Thirroul. Saturday, 2pm
Love will break your heart.
It may not be the fault of the object of your love, but love brings disappointment – time and again. And after constant battering, love becomes bruised and sore, retreating into its shell like a sick turtle’s head.
A salty zephyr that was flitting about the beach has whipped itself into a wind and is playing havoc with one of the latest trends in beach accessories, the shade tent. There are plastic shade tents littered all over this beach, which was already strewn with the plastic detritus of modern living. It’s like a rainbow-coloured refuse tip – with surf.
Many of the tents are blown out of shape, billowing like sails; some have weighed anchor and are heading north up the crowded beach, rolling over burning bodies, plastic eskies and untidy piles of towels, until coming to rest against the lifesavers’ car.
The tents, my friend, are blowing in the wind.
Men with board shorts, tatts and gym-bloated muscles wrestle with these bits of naughty plastic, much to the delight of the plastic-coated kids.
My greatest love is the natural world. I have loved her since she birthed me. But it’s a difficult relationship now.
The ocean stretches away to the horizon. Riding that curved horizon are half a dozen huge ships sailing south towards Port Kembla, rusty scratches against the blue. One white cloud pushes against the traffic, an empty thought bubble.
How can you watch something you love spiral into a painful decline? Do you keep watching, a chair pulled close to the deathbed, or do you pull your head into a comfortable denial?
A thousand people swim between the flags. Waves swell under a bobbing humanity and then push a plastic-wrapped jetsam of bodies and boogie boards into the shallows.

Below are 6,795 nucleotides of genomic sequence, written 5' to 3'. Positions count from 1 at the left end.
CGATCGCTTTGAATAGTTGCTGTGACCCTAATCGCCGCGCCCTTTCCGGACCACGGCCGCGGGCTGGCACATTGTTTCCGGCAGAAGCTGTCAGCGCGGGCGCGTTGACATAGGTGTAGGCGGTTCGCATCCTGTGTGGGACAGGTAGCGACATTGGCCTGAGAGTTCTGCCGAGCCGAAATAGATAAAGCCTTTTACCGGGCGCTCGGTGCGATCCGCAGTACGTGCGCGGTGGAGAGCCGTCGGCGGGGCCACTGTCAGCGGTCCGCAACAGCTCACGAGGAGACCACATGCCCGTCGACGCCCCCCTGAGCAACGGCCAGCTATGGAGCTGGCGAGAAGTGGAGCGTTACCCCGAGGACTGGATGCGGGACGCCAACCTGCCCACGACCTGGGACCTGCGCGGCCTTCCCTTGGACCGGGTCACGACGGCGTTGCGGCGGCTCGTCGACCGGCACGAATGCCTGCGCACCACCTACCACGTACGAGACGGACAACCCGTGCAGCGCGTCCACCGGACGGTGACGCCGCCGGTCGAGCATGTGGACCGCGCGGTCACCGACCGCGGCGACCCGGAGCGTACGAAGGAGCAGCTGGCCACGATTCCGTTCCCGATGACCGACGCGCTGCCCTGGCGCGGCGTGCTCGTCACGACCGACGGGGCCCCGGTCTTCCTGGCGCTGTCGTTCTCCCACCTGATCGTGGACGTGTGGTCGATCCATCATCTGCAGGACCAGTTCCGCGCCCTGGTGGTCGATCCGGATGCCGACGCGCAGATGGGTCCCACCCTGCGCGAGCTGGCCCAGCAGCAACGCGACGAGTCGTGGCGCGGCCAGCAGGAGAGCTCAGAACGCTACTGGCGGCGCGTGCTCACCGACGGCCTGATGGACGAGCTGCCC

Behind me, the Illawarra escarpment rises up, as brooding as when D. H. Lawrence visited Thirroul in 1922 and contemplated its majesty. But this’great black wall of mountain’ is humbled now by clearings, communication towers and buildings. The cedar is gone, the original people banished, the creek tainted, and our love is compromised.
Before the great decline, the Wodi Wodi people had a healthy relationship with the escarpment, the swampy coast and the sea. But something has gone terribly wrong.
I love the natural world, but now that she’s sick, victim of a cruel betrayal, I’m devastated.
I used to love humanity too, until I saw it brainwashed and corporatised into something less than human, turning like a rabid dog against the very systems that created it – and still (generously) nurtures it. The business plan is ravaging the four great lands, fouling air and water, turning a planet’s natural history into plastic and blowing it into the sea, causing lovers to despair and turtles to gag.
A gust of wind sets a beach ball free from its chair. It sprints away, bouncing over bodies like a karaoke ball over words. It sings past a shade tent where, inside, an older woman sits, reading a book.
Sand blasts the plastic walls, pressing them against her. The tent is enveloping her, wrapping her in plastic like broccoli in shrink wrap. The walls are thin; the sun shines right through them (defeating the purpose), bathing the woman in a sickly hue. With the sticky heat and plastic slaps it must be hell in there, but having escaped into the fantasy of her book, she seems oblivious to the awful reality around her.
I wish I could do that, be oblivious to the awful reality. Maybe I’d be happier. But I can’t.
My love is choking like a turtle. She is burning with a fossil-fuelled fever. She coughs contagion.
But I cannot abandon her. She is my mother.